A truly North American native species, the pronghorn is the sole survivor of a prehistoric group of ungulates that populated North America as long a 2 million years ago. The pronghorn was here before other game animals and humans crossed the Bering land bridge. The pronghorn is fast, able to achieve speeds of up to 60mph and able to maintain speeds of 40 to 50 mph for several miles. While it doesn’t take cover, it is constantly on the alert and stealth and patience is vital to get within shooting range especially when hunting with muzzleloaders or bow.
Here are the current Top Ten Pronghorn from the SCI Record Book.
#1 John Grimmet took this beauty in New Mexico in 1986. It measures 99 7/8″.
#2 belongs to Michael Gallo who took this pronghorn in 2011 in Catron County, New Mexico. It measured 99 2/8″.
#4 David Meyer took this 97 5/8″ pronghorn near Yavapai County, AZ in 2008 with Tony Grimmett of Pronghorn Guide Services.
#5 Reade Taylor bagged this 97 4/8″ pronghorn in Converse County, WY with Dick Lisco of Lisco Ranch.
#6 Patrick Brewer got lucky in Coconino County, AZ with this 97 2/8″ pronghorn taken in 2003 with the help of Eli Grimmett of Pronghorn Guide Service.
#8 Wayne Webber took this pronghorn in 2004 in Yavapai County, AZ with Pronghorn Guide Service. it measures 96 5/8″.
#9 Denny Austad holds the number nine spot with this 96 2/8″ pronghorn taken in Arizona, guided by Pronghorn Guide Service.
#9 Kirk Winward took this 96 2/8″ buck in Catron County, NM with Dave Brown of Pronghorn Guide Service.
#10 Jeff Erickson took this 96 1/8″ pronghorn buck in Coconino County, Arizona in 2014.
#10 Dale Hislop took this 96 1/8″ pronghorn in 2003 near Lincoln County, NM with Trevor Cox.
#3 Dale Hislop took this 99″ pronghorn in 2014 in Mohave County, Arizona with the help of Clay Bravo.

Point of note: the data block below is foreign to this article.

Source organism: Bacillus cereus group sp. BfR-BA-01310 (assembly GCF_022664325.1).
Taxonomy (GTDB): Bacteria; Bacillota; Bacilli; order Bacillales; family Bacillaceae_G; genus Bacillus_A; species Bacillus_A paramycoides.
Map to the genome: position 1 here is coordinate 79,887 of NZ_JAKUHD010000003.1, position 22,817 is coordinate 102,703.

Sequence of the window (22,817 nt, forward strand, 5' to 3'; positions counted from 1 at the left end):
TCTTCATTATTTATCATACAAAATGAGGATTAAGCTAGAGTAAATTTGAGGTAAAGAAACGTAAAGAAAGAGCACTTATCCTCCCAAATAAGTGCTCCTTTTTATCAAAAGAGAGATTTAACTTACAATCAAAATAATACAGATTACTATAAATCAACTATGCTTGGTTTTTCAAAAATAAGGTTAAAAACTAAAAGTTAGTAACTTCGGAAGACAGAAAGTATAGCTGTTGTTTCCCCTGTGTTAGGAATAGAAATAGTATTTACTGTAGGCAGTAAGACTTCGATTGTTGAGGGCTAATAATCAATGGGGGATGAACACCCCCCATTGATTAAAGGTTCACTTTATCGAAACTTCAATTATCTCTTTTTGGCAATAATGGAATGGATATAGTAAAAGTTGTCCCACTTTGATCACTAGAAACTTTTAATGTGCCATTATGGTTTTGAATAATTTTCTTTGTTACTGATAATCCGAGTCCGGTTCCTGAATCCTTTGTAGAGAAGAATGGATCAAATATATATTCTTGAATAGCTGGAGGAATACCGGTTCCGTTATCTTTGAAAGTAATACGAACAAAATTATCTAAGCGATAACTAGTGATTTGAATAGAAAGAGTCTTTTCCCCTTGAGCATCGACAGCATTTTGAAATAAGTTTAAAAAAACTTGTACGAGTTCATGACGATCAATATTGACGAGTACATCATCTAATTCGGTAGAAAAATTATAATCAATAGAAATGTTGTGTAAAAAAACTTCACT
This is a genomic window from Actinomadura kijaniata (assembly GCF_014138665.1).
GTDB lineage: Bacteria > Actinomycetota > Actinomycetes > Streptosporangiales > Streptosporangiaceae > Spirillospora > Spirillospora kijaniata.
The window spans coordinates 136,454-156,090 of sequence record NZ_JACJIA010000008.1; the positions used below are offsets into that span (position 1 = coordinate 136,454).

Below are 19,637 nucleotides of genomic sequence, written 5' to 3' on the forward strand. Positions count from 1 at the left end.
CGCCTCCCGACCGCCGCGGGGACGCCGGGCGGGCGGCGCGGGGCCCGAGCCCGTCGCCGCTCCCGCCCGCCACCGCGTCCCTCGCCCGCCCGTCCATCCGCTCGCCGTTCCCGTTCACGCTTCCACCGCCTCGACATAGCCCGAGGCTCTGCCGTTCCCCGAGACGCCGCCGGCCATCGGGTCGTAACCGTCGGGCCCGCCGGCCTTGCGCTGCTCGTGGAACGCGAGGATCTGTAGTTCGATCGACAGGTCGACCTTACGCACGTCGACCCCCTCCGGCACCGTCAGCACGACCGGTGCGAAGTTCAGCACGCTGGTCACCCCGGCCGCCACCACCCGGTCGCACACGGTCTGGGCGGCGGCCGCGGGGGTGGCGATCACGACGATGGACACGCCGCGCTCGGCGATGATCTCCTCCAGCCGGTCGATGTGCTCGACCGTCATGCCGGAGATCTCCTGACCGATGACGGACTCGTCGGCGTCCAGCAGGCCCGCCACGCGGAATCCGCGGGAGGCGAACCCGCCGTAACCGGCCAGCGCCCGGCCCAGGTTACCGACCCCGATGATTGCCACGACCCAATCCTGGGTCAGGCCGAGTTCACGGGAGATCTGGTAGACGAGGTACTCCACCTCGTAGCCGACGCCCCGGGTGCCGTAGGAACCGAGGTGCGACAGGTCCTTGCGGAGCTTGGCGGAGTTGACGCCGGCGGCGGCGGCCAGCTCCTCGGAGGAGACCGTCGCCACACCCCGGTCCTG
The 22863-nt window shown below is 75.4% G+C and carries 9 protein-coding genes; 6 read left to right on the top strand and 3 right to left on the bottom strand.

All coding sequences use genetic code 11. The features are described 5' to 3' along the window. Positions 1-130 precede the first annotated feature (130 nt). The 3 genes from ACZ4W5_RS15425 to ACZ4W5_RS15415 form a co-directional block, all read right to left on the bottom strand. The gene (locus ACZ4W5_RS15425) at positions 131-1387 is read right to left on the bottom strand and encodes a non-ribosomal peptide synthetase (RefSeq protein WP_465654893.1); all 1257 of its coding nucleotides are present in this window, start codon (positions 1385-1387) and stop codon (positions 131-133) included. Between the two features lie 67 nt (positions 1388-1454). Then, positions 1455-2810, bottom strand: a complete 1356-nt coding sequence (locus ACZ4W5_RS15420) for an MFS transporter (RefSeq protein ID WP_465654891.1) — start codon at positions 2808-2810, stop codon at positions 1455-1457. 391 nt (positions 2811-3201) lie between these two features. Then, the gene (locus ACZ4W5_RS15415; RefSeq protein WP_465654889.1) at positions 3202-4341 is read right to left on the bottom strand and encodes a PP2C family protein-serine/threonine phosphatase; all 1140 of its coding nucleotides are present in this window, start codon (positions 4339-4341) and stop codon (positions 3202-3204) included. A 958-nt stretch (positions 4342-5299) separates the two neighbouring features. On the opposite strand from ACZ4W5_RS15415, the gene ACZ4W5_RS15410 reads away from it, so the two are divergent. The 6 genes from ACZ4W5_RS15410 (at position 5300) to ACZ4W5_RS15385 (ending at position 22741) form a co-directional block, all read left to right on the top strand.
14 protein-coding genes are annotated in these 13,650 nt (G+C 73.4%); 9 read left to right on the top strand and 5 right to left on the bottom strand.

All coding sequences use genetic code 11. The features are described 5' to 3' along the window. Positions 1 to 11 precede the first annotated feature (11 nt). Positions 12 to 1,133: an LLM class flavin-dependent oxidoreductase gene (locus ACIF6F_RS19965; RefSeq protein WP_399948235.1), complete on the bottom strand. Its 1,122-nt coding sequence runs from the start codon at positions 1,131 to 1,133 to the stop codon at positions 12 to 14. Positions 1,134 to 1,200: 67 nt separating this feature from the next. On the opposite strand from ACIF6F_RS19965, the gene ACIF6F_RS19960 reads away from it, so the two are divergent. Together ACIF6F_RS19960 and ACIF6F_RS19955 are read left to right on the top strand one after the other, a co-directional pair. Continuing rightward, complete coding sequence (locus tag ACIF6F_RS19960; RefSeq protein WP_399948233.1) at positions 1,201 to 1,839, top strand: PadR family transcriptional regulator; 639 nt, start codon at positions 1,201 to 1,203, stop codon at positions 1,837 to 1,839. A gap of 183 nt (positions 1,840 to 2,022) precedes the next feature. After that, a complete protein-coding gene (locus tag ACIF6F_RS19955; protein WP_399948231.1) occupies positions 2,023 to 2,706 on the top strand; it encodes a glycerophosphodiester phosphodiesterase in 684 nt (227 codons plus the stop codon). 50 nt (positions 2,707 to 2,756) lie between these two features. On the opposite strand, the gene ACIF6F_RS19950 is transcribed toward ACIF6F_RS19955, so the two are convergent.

The Southern Impala, like most of the impala species is noted for its speed and agility, traits that make hunting them a bit more challenging than some of the other African plains game. From Angola to Zimbabwe, the Southern Impala currently enjoys strong population numbers, making them a must have on any safari hunters list, and with over 4,000 entries in the SCI Record Book, one of the most popular species for the modern trophy hunter. Here are the top ten Southern Impala as currently recorded in the SCI Record Book.
The #4 Southern Impala was taken by Lawrence Wolfgram in 2003 in Thabazimbi R.S.A. with Mbalabala Safaris. It measured 68 4/8″. Unfortunately there is no image of this impala.
#1 Jan Loubser bagged this monster buck near Limpopo, R.S.A. in 2007. It measures 69 6/8″.
#2 Lemmer Petrus Britz scored this beauty near Thabazimbi, R.S.A. in 2007 with Dries Visser Safaris. It measured 69″.
#3 Jeffrey Osment holds the number 3 spot with this big impala taken in 2005 with Hannes Els. It measures 68 6/8″.
#5 belongs to Gerald Beck. Taken in 1996 near Transvaal, R.S.A. with Andreas Duhring of Ntshonalanga Safaris, it measured 68 3/8″.
#5 David Frederick is also in at number five with this big buck he took with de Klerk Safaris in Kalahari, R.S.A. in 2007. It measures 68 3/8″.
#6 Alfredo Julian took this impala near Bray, R.S.A. in 2000 with Doug Cox of Thwane Hunting Safaris. It measures 68 2/8″.
#7 William Mosesian bagged this Southern impala in 1976 in Transvaal, R.S.A. guided by John Coleman. It measured 68 1/8″.
#7 Sten Sjogren took this beautiful impala in 2005 in Thaba Thola, Republic of South Africa guided by Mark Dedekind. It measures 68 1/8″.
#7 Donald J. Wilson rounds out the three-way tie for the number 7 spot with this impala taken nin 2005 in Ingogo, R.S.A. with Ingogo Safaris. It measures out at 68 1/8″.
#8 belongs to Rick Warner who bagged this impala in 2002 near Hoopstad, R.S.A. with Phillip de Bruyn of Sanveld Safaris. It measures 67 6/8″.